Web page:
At lunch he leaves his clinic to get a sandwich, recalling passages in a book he’s reading about the 2004 murder of Dutch filmmaker Theo van Gogh. Van Gogh was killed by a young Islamist enraged over his latest film. In a mosque, behind a veil, a battered Muslim woman claims the abuse she suffers is sanctioned by her religion. The attacker shot van Gogh in the stomach then tried to decapitate him with a machete. People were shocked, the Dutch were disgusted, yet conversations were guarded. Were they racist to talk of the man’s Moroccan roots? Were they condemning an Islamist or a killer? Thomas thinks of the sentences he has highlighted in the book where the author asks if the Dutch are becoming tolerant of intolerance.
He watches two old men waiting at a red light as he pays for his lunch at a take-away window. Margot laughs at how people wait for traffic lights in Germany.
“It’s clear!” she says and skips across the road.
Other mothers put their hands over their children’s eyes.
He takes a bite of his sandwich and savours the sour taste of rye, reminded of how his wife still doesn’t appreciate good bread. One day he came home to find a plastic-wrapped loaf of Wonder Bread on the counter.
“What’s this?” he asked.
If she hadn’t said “duh” he might let it go but he couldn’t stand the rudeness. He picked up the package and, with both hands, squished it together like an accordion.
“ Not bread,” he said and let it fall to the counter.
They moved into the apartment in Oberkassel after returning from their honeymoon in New England. It was in a tall narrow townhouse on a cobbled street two blocks back from the river. Doctor Wendorf, the most senior doctor at the clinic, nodded his approval when he heard.
“Oberkassel, eh? They must be paying new psychologists a lot more than they did when I started out.”
They settled into an easy routine, Margot finding work with the marketing arm of an American company that had just purchased a chain of German spas and was looking for native English speakers. He told Dr. Wendorf about it at coffee one morning.
Dr. Wendorf said, “She’s a marketing specialist?”
“Not exactly,” Thomas answered, the word ‘specialist’ being too grand. “She used to run campaigns for a fitness centre in Canada, so she learned something about promotion.” He’d seen where she’d worked, in a small office in a small building, when he flew to Ottawa for the wedding. Instead of staying with her family, he stayed in a hotel to avoid causing them any inconvenience or stress. He toured the Mint and the National Gallery, and walked on Parliament Hill. When he stopped for a rest, he looked up at the Gothic buildings, jagged spires against a blue sky. The Reichstag is different, he thought at the time, more solid and less ornamental. But what goes on inside, that must be the same, they’re just buildings that house democracy. It was then that he first noticed a tick in his left eye, an involuntary twitching of the muscle beneath it. He looked away from the buildings, away from the sky, figuring it had to do with the sun.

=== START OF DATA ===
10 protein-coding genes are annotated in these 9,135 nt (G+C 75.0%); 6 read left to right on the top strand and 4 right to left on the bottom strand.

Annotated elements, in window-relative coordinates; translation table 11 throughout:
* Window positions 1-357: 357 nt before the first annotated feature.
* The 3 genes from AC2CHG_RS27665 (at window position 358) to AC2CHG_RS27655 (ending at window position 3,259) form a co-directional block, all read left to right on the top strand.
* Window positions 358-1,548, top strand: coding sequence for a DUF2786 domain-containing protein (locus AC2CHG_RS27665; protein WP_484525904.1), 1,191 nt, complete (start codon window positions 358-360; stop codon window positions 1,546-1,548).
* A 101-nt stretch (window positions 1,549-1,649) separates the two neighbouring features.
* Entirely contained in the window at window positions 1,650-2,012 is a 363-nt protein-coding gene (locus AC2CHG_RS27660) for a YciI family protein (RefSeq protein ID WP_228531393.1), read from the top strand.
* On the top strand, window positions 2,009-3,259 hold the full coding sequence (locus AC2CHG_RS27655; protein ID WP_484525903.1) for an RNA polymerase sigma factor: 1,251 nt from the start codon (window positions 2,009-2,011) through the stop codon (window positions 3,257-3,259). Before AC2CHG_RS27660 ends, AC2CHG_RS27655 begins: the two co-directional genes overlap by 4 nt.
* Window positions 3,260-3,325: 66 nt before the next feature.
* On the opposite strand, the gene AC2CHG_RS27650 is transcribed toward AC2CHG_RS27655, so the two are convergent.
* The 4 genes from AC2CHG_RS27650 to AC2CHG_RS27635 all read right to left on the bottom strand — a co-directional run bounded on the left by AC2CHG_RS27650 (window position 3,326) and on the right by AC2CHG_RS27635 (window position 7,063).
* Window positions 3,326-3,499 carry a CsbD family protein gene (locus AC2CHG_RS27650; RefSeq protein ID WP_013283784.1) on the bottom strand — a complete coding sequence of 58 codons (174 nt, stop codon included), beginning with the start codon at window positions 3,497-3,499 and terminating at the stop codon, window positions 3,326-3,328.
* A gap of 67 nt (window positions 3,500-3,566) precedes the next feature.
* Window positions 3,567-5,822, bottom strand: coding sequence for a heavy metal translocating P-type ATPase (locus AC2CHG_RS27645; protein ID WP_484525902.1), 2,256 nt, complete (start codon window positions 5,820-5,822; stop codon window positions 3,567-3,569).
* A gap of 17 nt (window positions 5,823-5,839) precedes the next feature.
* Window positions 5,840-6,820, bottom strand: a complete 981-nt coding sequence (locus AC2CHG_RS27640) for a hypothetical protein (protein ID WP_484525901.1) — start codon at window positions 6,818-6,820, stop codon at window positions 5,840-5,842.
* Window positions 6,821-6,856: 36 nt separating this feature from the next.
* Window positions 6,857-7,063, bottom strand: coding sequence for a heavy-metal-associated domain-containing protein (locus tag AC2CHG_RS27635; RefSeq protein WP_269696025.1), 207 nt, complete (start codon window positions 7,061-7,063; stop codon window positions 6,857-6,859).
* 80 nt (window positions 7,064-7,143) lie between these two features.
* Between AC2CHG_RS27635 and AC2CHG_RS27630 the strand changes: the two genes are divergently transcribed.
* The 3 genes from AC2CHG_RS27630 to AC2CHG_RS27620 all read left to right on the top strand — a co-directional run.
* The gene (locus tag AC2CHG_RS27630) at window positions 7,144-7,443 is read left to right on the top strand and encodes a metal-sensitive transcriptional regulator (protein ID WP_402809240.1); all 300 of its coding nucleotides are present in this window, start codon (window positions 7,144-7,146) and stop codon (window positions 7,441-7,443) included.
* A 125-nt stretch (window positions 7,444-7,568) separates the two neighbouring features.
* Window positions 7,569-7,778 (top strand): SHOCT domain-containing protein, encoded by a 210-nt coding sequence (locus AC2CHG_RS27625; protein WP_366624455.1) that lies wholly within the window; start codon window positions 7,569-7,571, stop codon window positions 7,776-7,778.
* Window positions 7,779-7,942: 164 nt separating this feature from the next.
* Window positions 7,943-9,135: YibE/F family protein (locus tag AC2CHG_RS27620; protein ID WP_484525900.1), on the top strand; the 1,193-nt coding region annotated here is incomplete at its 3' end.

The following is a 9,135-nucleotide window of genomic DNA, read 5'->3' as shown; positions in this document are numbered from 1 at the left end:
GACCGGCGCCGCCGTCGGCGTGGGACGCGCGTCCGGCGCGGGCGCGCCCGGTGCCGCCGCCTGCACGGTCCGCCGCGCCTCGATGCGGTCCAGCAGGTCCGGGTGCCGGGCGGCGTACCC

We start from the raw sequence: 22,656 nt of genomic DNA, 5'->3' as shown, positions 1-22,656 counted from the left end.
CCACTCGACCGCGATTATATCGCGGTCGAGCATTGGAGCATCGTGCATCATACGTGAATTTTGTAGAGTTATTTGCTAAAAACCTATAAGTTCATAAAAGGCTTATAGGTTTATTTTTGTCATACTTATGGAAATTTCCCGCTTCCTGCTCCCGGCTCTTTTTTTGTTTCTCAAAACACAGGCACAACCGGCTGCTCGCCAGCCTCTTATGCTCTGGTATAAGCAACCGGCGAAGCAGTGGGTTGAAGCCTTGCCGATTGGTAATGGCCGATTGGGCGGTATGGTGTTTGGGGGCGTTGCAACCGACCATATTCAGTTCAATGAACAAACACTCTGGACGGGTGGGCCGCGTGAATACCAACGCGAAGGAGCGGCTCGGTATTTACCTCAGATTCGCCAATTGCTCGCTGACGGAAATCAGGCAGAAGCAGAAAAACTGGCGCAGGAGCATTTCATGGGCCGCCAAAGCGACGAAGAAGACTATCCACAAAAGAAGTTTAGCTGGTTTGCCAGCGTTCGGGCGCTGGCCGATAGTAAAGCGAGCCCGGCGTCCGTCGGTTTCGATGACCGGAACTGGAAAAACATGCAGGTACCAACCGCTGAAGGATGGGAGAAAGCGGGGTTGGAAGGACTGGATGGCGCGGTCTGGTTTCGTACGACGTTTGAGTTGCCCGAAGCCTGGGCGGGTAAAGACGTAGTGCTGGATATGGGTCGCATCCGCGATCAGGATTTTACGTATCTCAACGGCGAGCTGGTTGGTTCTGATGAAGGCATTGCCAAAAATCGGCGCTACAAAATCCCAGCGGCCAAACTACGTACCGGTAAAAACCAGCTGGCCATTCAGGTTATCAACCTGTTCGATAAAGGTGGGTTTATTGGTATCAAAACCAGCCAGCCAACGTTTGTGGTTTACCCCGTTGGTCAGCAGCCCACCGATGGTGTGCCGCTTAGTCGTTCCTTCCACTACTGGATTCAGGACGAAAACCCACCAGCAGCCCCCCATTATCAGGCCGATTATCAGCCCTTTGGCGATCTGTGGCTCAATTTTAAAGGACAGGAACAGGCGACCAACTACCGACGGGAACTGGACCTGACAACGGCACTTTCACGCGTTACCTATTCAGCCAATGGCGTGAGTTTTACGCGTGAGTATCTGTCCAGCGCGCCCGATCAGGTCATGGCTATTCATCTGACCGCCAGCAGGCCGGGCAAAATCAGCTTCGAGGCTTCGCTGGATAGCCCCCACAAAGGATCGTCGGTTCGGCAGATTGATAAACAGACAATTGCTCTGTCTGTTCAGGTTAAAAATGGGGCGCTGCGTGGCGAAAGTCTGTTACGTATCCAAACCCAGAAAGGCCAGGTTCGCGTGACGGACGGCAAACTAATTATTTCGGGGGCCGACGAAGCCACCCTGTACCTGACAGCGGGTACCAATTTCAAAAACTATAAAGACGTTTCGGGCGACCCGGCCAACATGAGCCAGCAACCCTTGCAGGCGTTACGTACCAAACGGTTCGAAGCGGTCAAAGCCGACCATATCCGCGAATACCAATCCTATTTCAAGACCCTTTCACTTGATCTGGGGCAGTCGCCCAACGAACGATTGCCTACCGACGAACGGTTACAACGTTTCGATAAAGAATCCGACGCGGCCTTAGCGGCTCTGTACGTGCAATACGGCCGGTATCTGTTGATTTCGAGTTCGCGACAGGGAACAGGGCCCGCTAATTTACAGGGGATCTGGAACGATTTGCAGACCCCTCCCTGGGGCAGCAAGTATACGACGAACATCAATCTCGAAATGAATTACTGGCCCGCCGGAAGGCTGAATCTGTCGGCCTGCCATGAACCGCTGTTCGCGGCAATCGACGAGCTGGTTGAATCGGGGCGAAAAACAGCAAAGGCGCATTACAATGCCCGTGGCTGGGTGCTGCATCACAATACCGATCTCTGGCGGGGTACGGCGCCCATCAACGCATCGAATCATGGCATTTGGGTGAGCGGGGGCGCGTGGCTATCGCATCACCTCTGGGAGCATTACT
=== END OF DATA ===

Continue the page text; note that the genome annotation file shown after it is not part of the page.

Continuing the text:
Moritz Kitzner is in the chair at 16:00. He’s been sent to Thomas because of a charge of inciting hatred at his school.
“Why are they sending him to me?” Thomas asks his secretary, leaving Moritz alone in his office. “Who recommended him to us?”
“The school,” the secretary answers. “Or the school board, I’m not sure. Is there a problem? I thought—”
“No, it’s okay, it’s good. But why me?” Thomas asks again. He glances at the file in his hand to find the name of the referring doctor. He shakes his head and returns to his office.
“I don’t hate anyone,” Moritz says when Thomas asks him about the charge. “I just don’t want certain people around me.” The boy looks normal in physical appearance, tall with short hair, glasses, and acne.
Thomas takes meticulous notes, aware he might have to read them in court.
When the weekend arrives, Thomas plans to visit the library at the university to read the latest research on immigrant youth. He’s packing up his laptop when Margot stops by the door, Jay in her arms, to ask where he thinks he’s going.
“The library. For work. Why do you ask me like that?”
“Why do I? Why do I?”
He can see where this is going.